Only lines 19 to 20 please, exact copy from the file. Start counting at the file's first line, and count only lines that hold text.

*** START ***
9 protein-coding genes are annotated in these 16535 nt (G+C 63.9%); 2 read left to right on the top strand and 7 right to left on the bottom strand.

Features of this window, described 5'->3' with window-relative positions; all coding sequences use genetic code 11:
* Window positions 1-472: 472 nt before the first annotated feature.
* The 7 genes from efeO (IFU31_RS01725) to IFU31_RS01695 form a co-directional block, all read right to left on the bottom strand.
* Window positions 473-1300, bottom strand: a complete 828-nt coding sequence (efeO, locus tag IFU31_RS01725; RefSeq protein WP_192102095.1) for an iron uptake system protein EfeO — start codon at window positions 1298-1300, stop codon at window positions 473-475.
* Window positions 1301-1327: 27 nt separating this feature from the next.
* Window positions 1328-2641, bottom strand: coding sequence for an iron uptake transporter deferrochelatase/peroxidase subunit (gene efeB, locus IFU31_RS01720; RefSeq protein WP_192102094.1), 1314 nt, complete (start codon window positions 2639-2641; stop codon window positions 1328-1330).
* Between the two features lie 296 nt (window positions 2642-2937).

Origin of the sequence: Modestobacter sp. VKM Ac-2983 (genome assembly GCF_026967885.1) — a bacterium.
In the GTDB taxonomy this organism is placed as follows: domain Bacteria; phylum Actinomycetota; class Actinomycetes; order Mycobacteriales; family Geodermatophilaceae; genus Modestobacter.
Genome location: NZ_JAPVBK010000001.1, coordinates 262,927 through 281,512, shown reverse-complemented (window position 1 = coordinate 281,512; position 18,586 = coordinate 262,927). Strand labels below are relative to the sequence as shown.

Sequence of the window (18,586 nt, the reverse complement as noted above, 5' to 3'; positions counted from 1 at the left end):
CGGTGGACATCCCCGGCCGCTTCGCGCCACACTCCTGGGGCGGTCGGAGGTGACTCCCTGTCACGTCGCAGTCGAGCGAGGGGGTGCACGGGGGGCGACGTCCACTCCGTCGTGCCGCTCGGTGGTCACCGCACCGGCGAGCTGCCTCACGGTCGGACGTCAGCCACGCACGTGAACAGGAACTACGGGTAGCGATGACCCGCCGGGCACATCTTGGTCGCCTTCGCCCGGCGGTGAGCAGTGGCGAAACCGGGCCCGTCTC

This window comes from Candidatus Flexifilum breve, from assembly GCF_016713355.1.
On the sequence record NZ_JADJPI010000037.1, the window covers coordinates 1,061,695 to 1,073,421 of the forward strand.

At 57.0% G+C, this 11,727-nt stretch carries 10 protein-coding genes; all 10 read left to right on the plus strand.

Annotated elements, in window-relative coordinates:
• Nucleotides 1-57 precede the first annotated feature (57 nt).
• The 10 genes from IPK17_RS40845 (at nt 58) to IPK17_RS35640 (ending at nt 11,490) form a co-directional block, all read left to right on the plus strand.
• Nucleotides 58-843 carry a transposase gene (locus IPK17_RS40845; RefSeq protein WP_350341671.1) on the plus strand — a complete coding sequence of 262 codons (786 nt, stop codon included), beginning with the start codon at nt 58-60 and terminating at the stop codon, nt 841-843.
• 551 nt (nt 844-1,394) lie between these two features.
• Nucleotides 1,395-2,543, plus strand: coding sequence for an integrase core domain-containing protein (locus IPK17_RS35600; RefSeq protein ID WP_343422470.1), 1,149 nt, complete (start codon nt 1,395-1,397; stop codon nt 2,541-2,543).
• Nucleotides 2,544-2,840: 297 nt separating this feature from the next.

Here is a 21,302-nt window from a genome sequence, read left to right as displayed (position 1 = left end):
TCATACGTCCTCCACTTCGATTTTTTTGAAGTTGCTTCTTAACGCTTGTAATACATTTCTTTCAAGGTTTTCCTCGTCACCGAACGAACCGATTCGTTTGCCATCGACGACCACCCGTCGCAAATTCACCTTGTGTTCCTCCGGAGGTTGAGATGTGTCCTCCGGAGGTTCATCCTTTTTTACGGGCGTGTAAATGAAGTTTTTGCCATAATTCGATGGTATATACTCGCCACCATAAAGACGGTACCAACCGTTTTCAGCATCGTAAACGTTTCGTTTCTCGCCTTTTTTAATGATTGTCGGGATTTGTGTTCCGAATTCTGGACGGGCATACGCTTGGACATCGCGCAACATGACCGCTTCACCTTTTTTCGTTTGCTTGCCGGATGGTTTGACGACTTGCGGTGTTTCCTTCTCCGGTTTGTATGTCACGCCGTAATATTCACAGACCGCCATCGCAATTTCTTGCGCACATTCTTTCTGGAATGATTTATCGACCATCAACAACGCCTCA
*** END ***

• The 10 genes from IPK17_RS40845 (at nt 58) to IPK17_RS35640 (ending at nt 11,490) form a co-directional block, all read left to right on the plus strand.
• Nucleotides 58-843 carry a transposase gene (locus IPK17_RS40845; RefSeq protein WP_350341671.1) on the plus strand — a complete coding sequence of 262 codons (786 nt, stop codon included), beginning with the start codon at nt 58-60 and terminating at the stop codon, nt 841-843.